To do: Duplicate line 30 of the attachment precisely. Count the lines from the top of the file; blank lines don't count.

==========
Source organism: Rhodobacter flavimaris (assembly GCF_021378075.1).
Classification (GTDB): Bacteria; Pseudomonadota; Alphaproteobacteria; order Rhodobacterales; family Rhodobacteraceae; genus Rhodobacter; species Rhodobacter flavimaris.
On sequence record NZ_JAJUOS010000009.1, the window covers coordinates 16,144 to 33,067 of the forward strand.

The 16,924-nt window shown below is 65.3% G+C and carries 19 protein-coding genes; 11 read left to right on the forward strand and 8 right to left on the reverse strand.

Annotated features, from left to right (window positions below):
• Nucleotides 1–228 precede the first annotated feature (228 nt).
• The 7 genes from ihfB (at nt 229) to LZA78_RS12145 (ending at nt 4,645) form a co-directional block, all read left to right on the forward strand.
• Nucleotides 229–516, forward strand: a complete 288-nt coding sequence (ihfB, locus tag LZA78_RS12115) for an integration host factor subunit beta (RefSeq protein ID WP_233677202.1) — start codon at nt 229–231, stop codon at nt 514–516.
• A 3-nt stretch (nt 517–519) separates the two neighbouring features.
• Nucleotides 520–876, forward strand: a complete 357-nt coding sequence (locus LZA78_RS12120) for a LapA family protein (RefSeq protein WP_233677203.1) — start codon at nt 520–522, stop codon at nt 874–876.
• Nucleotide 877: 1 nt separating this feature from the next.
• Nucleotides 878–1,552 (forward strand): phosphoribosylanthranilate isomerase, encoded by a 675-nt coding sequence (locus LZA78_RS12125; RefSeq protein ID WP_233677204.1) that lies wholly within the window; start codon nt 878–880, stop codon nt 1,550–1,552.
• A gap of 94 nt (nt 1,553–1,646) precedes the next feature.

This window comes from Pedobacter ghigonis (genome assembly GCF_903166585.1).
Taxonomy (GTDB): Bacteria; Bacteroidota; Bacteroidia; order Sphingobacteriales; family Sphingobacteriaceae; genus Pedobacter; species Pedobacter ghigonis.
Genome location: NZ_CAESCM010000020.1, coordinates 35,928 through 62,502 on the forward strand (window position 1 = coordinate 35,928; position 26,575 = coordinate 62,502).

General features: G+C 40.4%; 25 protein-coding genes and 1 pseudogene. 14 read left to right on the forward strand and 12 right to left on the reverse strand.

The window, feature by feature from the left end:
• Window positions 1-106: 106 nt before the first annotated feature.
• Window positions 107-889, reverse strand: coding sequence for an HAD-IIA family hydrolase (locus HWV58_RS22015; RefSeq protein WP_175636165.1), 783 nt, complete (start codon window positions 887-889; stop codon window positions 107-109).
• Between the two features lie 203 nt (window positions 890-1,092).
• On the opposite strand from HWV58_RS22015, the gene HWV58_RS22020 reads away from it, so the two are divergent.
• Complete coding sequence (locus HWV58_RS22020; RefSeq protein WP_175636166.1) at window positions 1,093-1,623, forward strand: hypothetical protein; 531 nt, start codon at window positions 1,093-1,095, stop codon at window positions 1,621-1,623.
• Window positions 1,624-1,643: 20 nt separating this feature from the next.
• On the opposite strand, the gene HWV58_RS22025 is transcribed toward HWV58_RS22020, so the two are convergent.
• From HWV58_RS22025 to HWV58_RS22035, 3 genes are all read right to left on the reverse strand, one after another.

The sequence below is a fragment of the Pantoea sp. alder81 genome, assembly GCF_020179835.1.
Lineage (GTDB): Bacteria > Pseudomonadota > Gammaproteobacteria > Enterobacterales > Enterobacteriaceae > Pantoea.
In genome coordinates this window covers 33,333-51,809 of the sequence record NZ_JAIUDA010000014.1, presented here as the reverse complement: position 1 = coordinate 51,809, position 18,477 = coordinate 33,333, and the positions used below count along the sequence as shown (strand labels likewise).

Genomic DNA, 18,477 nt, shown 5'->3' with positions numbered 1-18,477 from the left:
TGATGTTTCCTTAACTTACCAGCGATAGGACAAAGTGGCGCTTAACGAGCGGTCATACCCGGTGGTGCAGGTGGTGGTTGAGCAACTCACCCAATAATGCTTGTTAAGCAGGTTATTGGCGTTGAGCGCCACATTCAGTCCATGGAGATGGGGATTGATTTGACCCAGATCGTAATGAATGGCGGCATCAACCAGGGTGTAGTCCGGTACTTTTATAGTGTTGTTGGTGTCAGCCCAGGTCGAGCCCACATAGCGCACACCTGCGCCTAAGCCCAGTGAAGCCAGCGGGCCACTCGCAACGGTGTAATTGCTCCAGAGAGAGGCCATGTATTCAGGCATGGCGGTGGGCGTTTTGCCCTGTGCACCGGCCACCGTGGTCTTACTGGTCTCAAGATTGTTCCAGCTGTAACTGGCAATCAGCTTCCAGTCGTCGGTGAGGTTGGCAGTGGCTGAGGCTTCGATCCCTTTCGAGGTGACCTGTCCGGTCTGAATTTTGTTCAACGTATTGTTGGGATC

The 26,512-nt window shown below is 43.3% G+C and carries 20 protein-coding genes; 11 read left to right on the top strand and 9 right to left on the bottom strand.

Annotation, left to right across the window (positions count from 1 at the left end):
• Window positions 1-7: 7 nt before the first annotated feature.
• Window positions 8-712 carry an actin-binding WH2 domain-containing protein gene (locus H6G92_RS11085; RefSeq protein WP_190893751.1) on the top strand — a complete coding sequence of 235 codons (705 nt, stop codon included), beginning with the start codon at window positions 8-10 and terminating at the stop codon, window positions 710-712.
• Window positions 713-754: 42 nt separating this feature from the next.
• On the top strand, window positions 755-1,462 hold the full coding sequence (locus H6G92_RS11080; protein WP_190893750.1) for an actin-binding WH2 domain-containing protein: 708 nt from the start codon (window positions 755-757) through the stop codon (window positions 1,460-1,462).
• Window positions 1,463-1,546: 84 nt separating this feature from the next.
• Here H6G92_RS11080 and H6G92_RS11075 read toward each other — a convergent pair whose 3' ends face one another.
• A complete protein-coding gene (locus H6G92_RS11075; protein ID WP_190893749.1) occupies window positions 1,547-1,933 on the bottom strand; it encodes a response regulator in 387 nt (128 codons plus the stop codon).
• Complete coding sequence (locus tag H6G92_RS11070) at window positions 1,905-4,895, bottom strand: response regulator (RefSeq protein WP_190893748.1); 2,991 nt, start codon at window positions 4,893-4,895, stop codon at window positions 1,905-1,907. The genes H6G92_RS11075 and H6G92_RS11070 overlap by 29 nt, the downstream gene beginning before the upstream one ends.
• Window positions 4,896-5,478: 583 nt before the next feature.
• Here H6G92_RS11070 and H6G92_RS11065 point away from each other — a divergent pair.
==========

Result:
Genomic DNA, 18,477 nt, shown 5'->3' with positions numbered 1-18,477 from the left: